Wellington sought review of King County's decision from a Deputy King County Hearing Examiner. Northshore School District intervened in the proceedings in defense of the $1,398 per unit assessment. The Deputy Hearing Examiner reduced Wellington's school impact fee assessment to $668 per unit.

Wellington and Northshore School District appealed the Deputy Hearing Examiner's decision to King County Superior Court under the Land Use Petition Act (LUPA), chapter 36.70C RCW.2 The superior court reversed the Deputy Hearing Examiner's $668 per unit fee and reinstated the $1,398 per unit fee. Wellington appeals.

STANDARD OF REVIEW

A party seeking relief from a land use decision, including a decision from a county hearing examiner, must file a LUPA petition in superior court. RCW 36.70C.020(1)- .040(1). That party has the burden of showing that the

2 In the complaint filed in superior court, Wellington also sought a declaratory judgment that the school impact fees were unconstitutional and a monetary judgment. Although the superior court dismissed these claims, Wellington mentions the declaratory judgment for the first time in a footnote in its reply brief. Because "[a]n issue raised and argued for the first time in a reply brief is too late to warrant consideration," we decline to address the trial court's dismissal of the declaratory judgment. Cowiche Canyon Conservancy v. Bosley, 118 Wn.2d 801, 809, 828 P.2d 549 (1992). Moreover, Wellington's attorney made it clear during oral argument that Wellington is not raising a facial constitutional challenge to the statutes or ordinances authorizing school impact fees.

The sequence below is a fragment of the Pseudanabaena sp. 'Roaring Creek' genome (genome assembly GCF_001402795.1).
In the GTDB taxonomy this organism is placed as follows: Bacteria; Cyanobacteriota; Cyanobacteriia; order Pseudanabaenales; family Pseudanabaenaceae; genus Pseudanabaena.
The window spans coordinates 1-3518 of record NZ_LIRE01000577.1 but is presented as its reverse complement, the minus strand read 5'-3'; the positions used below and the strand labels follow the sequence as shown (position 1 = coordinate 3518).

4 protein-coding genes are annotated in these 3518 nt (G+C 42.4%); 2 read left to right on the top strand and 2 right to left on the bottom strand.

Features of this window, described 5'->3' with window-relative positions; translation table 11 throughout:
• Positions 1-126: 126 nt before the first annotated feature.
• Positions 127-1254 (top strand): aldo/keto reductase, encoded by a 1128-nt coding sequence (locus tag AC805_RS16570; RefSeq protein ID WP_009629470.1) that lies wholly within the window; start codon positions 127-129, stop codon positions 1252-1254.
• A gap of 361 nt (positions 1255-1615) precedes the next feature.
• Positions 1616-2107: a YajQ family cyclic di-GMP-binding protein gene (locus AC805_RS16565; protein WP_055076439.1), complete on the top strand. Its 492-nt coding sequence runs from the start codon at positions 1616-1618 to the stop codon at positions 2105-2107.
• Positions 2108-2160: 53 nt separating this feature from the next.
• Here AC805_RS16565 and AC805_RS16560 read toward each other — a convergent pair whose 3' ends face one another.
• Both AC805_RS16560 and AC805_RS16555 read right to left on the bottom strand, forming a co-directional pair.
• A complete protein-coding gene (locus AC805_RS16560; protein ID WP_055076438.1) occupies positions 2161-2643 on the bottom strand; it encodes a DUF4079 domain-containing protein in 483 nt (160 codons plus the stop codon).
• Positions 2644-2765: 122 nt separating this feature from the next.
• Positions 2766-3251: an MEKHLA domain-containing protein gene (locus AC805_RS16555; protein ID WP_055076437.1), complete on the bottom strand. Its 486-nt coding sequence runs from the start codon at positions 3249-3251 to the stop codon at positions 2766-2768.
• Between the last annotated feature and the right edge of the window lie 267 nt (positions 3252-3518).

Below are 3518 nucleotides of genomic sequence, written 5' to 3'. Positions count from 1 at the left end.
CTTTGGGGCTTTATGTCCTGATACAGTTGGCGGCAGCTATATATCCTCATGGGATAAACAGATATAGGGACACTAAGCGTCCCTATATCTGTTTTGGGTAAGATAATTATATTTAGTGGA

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challenged decision violates RCW 36.70C.130(1), which states:

(a)  The body or officer that made the land use decision engaged in unlawful procedure or failed to follow a prescribed process, unless the error was harmless;

(b)  The land use decision is an erroneous interpretation of the law, after allowing for such deference as is due the construction of a law by a local jurisdiction with expertise;

(c)  The land use decision is not supported by evidence that is substantial when viewed in light of the whole record before the court;

(d)  The land use decision is a clearly erroneous application of the law to the facts;

(e)  The land use decision is outside the authority or jurisdiction of the body or officer making the decision; or

(f)  The land use decision violates the constitutional rights of the party seeking relief.

On review of a LUPA decision, this court stands in the shoes of the superior court and reviews the hearing examiner's action on the basis of the administrative record. Wells v. Whatcom County Water Dist. No. 10, 105 Wn. App. 143, 150, 19 P.3d 453 (2001).3

ANALYSIS

I. Reduction of School Impact Fees